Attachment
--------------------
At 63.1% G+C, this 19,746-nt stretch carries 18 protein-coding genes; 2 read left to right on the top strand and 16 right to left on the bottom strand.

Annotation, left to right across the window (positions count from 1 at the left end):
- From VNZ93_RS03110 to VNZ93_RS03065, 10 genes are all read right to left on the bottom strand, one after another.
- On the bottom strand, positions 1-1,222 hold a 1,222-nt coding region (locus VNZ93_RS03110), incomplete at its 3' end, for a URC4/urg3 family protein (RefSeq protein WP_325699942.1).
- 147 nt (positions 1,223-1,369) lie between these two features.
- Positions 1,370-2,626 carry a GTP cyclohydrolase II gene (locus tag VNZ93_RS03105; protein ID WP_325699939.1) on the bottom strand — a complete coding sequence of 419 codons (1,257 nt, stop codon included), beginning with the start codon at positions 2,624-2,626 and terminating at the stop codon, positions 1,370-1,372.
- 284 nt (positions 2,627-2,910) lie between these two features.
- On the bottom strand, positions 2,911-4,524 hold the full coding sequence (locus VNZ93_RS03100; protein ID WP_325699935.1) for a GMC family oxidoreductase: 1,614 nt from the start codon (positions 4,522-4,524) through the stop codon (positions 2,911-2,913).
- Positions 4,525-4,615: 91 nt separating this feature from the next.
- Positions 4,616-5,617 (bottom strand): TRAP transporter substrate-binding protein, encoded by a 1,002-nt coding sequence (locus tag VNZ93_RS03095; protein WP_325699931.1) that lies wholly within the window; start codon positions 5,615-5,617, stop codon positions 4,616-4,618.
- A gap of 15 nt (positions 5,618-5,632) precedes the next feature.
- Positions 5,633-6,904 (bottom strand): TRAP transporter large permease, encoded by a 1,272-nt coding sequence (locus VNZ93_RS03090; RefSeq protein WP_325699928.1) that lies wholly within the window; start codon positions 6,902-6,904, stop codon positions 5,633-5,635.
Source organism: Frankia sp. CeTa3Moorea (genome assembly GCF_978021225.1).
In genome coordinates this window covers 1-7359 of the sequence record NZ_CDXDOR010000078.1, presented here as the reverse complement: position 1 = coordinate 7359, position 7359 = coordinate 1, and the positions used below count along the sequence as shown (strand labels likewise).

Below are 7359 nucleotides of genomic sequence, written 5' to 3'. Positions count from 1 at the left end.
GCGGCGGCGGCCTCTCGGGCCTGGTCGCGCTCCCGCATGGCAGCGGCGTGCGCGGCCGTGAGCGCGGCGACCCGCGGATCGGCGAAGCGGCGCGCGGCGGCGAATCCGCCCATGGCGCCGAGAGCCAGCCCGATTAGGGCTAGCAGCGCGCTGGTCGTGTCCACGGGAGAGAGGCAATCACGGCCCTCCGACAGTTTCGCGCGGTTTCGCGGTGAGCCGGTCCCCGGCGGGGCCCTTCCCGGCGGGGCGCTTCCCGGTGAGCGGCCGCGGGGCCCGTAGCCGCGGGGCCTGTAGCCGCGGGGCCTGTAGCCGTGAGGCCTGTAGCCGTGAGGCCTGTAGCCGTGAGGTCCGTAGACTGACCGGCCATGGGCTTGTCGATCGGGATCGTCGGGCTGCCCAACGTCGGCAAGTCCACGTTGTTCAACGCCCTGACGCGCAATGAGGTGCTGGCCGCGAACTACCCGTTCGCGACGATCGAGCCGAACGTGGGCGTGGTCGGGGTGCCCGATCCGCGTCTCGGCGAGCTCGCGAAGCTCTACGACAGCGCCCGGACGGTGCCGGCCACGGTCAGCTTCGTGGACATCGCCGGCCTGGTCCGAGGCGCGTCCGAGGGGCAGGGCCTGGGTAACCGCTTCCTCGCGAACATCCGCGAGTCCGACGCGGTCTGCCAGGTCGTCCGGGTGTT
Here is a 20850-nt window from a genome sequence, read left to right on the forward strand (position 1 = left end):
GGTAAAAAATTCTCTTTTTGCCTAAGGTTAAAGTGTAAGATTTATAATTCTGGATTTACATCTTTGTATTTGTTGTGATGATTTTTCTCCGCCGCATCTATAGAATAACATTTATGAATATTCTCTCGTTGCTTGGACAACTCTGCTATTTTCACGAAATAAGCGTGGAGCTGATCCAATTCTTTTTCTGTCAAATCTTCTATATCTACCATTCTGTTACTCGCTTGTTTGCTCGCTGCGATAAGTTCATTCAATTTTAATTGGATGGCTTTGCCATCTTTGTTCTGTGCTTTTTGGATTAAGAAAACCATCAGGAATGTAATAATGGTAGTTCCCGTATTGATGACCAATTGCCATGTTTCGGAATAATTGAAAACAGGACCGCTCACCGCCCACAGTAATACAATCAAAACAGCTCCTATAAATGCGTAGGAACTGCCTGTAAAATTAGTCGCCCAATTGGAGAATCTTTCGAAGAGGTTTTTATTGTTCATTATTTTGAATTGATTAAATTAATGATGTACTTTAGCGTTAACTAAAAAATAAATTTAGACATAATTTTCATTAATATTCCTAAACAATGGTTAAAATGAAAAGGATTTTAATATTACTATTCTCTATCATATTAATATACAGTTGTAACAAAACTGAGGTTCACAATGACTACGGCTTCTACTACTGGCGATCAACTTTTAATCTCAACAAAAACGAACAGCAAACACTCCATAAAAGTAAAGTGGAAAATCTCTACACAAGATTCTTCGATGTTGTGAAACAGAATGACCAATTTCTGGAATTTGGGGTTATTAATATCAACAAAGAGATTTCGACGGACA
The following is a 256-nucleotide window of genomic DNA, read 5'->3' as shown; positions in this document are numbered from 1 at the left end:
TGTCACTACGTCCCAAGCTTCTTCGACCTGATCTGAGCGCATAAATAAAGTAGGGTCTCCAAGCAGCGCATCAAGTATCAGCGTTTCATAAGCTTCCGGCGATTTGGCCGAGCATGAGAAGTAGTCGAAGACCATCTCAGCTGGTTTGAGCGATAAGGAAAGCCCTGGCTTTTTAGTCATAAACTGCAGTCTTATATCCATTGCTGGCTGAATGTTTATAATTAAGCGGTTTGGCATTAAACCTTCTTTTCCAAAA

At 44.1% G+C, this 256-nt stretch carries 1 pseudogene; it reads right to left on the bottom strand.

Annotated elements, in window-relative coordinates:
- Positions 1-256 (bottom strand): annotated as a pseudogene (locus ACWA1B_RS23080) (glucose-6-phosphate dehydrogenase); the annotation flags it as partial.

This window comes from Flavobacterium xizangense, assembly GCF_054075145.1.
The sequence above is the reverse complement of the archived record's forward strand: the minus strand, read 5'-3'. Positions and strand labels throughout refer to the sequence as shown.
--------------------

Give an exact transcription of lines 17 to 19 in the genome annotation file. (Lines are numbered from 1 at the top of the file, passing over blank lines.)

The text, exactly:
Here is a 20850-nt window from a genome sequence, read left to right on the forward strand (position 1 = left end):
GGTAAAAAATTCTCTTTTTGCCTAAGGTTAAAGTGTAAGATTTATAATTCTGGATTTACATCTTTGTATTTGTTGTGATGATTTTTCTCCGCCGCATCTATAGAATAACATTTATGAATATTCTCTCGTTGCTTGGACAACTCTGCTATTTTCACGAAATAAGCGTGGAGCTGATCCAATTCTTTTTCTGTCAAATCTTCTATATCTACCATTCTGTTACTCGCTTGTTTGCTCGCTGCGATAAGTTCATTCAATTTTAATTGGATGGCTTTGCCATCTTTGTTCTGTGCTTTTTGGATTAAGAAAACCATCAGGAATGTAATAATGGTAGTTCCCGTATTGATGACCAATTGCCATGTTTCGGAATAATTGAAAACAGGACCGCTCACCGCCCACAGTAATACAATCAAAACAGCTCCTATAAATGCGTAGGAACTGCCTGTAAAATTAGTCGCCCAATTGGAGAATCTTTCGAAGAGGTTTTTATTGTTCATTATTTTGAATTGATTAAATTAATGATGTACTTTAGCGTTAACTAAAAAATAAATTTAGACATAATTTTCATTAATATTCCTAAACAATGGTTAAAATGAAAAGGATTTTAATATTACTATTCTCTATCATATTAATATACAGTTGTAACAAAACTGAGGTTCACAATGACTACGGCTTCTACTACTGGCGATCAACTTTTAATCTCAACAAAAACGAACAGCAAACACTCCATAAAAGTAAAGTGGAAAATCTCTACACAAGATTCTTCGATGTTGTGAAACAGAATGACCAATTTCTGGAATTTGGGGTTATTAATATCAACAAAGAGATTTCGACGGACA
The following is a 256-nucleotide window of genomic DNA, read 5'->3' as shown; positions in this document are numbered from 1 at the left end: